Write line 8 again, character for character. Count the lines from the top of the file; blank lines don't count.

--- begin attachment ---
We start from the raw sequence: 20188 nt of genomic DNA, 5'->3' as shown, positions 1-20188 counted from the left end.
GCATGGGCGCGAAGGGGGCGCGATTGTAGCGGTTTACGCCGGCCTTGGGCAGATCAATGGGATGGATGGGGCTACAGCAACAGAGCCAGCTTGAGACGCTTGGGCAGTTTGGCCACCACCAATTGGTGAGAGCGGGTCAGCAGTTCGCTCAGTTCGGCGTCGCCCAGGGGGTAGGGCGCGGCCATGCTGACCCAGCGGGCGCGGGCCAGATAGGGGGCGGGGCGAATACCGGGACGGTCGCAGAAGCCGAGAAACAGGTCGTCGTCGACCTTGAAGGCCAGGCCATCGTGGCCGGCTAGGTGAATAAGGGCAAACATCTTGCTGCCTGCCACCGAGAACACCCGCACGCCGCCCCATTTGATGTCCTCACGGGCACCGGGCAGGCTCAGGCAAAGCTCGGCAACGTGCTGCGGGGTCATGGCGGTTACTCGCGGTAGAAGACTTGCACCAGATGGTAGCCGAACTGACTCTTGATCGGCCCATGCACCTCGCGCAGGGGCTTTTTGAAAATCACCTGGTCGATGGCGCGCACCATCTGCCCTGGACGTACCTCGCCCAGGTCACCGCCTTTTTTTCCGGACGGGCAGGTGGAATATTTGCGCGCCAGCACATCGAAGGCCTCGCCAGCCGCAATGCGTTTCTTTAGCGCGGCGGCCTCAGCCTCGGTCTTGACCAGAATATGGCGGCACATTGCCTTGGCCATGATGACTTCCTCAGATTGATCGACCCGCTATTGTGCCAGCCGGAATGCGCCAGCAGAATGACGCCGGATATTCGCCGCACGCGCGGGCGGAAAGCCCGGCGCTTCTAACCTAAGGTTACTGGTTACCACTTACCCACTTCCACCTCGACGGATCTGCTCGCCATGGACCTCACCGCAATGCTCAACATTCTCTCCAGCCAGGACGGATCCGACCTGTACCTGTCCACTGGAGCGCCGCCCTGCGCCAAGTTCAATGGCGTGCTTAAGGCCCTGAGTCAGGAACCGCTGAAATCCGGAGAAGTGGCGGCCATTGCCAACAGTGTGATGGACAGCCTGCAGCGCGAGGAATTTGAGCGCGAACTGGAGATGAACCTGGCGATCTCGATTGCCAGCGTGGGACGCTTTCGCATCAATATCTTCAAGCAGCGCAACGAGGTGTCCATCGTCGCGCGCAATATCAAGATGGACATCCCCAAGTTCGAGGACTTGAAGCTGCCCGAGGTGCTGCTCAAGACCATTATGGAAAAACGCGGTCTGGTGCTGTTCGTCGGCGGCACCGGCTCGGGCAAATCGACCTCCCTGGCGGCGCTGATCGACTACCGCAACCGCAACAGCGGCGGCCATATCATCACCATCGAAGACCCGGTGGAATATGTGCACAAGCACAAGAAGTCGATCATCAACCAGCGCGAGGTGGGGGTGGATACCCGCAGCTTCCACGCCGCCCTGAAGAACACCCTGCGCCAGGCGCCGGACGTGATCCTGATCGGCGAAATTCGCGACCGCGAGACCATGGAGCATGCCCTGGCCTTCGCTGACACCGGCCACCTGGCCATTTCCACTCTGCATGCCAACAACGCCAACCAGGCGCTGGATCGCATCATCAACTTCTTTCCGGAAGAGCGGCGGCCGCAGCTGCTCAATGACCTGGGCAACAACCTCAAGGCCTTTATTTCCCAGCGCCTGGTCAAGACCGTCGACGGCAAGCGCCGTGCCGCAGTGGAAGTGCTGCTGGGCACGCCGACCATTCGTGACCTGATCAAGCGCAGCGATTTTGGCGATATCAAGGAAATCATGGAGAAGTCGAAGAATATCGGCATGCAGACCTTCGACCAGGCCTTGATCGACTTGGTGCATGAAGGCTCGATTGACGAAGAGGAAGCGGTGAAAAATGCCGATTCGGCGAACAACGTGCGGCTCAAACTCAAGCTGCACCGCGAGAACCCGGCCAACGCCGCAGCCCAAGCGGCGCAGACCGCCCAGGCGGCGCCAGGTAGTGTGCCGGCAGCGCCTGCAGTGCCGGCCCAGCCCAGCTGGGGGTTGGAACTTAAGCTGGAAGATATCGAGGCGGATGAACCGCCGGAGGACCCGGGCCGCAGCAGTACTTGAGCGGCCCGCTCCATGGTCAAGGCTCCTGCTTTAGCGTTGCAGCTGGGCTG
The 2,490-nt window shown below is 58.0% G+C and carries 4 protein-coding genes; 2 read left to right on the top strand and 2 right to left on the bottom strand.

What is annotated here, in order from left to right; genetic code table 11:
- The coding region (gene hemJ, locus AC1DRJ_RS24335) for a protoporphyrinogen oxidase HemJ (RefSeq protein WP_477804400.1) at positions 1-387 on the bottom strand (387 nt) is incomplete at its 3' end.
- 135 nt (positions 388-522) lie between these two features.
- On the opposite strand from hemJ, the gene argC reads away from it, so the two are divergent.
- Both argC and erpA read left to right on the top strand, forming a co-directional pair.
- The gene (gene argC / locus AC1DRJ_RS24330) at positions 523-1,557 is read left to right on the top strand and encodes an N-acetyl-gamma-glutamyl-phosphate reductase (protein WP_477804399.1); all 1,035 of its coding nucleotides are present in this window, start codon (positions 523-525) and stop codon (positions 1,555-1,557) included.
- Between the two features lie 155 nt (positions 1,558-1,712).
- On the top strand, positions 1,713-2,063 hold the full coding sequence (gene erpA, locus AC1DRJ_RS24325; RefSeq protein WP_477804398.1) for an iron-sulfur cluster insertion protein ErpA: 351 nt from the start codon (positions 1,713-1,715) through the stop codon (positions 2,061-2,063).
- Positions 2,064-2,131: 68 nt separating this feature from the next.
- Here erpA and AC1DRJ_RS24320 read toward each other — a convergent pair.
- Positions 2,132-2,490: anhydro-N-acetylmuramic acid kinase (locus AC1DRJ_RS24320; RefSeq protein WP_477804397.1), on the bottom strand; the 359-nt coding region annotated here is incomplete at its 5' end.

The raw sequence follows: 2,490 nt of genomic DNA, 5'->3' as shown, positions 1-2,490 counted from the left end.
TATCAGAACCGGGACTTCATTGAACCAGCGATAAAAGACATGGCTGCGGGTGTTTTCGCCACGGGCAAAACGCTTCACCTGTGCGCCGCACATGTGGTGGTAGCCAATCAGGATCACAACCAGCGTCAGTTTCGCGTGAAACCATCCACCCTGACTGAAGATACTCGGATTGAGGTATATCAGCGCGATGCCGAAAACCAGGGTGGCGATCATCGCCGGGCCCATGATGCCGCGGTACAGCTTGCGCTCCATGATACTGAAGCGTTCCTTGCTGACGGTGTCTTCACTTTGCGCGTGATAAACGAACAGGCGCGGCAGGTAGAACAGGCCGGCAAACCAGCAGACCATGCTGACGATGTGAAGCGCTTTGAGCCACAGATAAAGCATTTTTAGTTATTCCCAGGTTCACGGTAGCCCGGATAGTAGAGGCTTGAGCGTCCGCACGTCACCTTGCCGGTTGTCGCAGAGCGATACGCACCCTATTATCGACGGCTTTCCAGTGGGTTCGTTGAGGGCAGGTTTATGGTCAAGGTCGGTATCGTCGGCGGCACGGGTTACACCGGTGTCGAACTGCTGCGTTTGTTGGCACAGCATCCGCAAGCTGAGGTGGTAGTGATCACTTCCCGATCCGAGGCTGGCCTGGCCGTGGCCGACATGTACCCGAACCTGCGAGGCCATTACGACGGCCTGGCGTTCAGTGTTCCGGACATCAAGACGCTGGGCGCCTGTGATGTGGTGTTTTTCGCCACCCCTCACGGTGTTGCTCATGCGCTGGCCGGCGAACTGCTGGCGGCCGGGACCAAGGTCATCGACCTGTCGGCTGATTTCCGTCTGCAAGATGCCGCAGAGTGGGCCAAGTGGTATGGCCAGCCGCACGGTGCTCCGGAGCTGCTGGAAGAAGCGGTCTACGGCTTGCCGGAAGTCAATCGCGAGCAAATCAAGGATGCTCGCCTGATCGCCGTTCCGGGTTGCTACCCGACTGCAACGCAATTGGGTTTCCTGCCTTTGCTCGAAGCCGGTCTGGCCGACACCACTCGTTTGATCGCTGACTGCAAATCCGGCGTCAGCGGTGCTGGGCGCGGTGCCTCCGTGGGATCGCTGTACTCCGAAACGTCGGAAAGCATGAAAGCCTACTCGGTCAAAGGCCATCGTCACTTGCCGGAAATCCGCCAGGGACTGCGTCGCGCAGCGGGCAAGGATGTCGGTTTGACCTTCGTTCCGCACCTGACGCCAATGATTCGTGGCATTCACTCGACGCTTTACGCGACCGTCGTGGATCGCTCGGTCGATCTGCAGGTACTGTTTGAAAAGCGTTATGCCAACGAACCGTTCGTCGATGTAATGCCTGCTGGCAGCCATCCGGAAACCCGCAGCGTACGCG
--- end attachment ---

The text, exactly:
- Both argC and erpA read left to right on the top strand, forming a co-directional pair.